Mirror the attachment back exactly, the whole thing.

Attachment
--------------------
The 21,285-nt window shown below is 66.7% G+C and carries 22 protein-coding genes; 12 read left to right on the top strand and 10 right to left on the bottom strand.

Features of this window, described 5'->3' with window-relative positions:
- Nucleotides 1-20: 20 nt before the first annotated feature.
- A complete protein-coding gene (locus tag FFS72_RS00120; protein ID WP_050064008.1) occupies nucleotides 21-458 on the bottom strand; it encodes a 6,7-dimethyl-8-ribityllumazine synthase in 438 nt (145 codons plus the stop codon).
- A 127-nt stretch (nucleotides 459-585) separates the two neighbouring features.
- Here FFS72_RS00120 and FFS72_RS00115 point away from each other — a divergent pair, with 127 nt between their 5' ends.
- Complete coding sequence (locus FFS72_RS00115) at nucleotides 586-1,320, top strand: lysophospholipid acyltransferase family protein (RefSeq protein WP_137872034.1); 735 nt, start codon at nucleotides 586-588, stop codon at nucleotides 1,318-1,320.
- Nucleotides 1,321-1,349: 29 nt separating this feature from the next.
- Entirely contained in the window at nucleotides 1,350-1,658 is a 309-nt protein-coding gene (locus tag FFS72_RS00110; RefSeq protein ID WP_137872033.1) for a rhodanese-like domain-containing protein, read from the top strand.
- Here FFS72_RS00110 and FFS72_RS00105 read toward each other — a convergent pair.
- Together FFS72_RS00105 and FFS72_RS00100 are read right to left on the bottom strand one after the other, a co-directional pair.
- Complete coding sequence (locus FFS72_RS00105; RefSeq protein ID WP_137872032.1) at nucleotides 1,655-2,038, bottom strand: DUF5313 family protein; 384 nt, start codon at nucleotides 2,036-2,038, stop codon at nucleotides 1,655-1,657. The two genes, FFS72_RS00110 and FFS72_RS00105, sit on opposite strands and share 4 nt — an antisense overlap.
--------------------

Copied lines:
The 21,285-nt window shown below is 66.7% G+C and carries 22 protein-coding genes; 12 read left to right on the top strand and 10 right to left on the bottom strand.

Features of this window, described 5'->3' with window-relative positions:
- Nucleotides 1-20: 20 nt before the first annotated feature.
- A complete protein-coding gene (locus tag FFS72_RS00120; protein ID WP_050064008.1) occupies nucleotides 21-458 on the bottom strand; it encodes a 6,7-dimethyl-8-ribityllumazine synthase in 438 nt (145 codons plus the stop codon).
- A 127-nt stretch (nucleotides 459-585) separates the two neighbouring features.
- Here FFS72_RS00120 and FFS72_RS00115 point away from each other — a divergent pair, with 127 nt between their 5' ends.
- Complete coding sequence (locus FFS72_RS00115) at nucleotides 586-1,320, top strand: lysophospholipid acyltransferase family protein (RefSeq protein WP_137872034.1); 735 nt, start codon at nucleotides 586-588, stop codon at nucleotides 1,318-1,320.
- Nucleotides 1,321-1,349: 29 nt separating this feature from the next.
- Entirely contained in the window at nucleotides 1,350-1,658 is a 309-nt protein-coding gene (locus tag FFS72_RS00110; RefSeq protein ID WP_137872033.1) for a rhodanese-like domain-containing protein, read from the top strand.
- Here FFS72_RS00110 and FFS72_RS00105 read toward each other — a convergent pair.
- Together FFS72_RS00105 and FFS72_RS00100 are read right to left on the bottom strand one after the other, a co-directional pair.
- Complete coding sequence (locus FFS72_RS00105; RefSeq protein ID WP_137872032.1) at nucleotides 1,655-2,038, bottom strand: DUF5313 family protein; 384 nt, start codon at nucleotides 2,036-2,038, stop codon at nucleotides 1,655-1,657. The two genes, FFS72_RS00110 and FFS72_RS00105, sit on opposite strands and share 4 nt — an antisense overlap.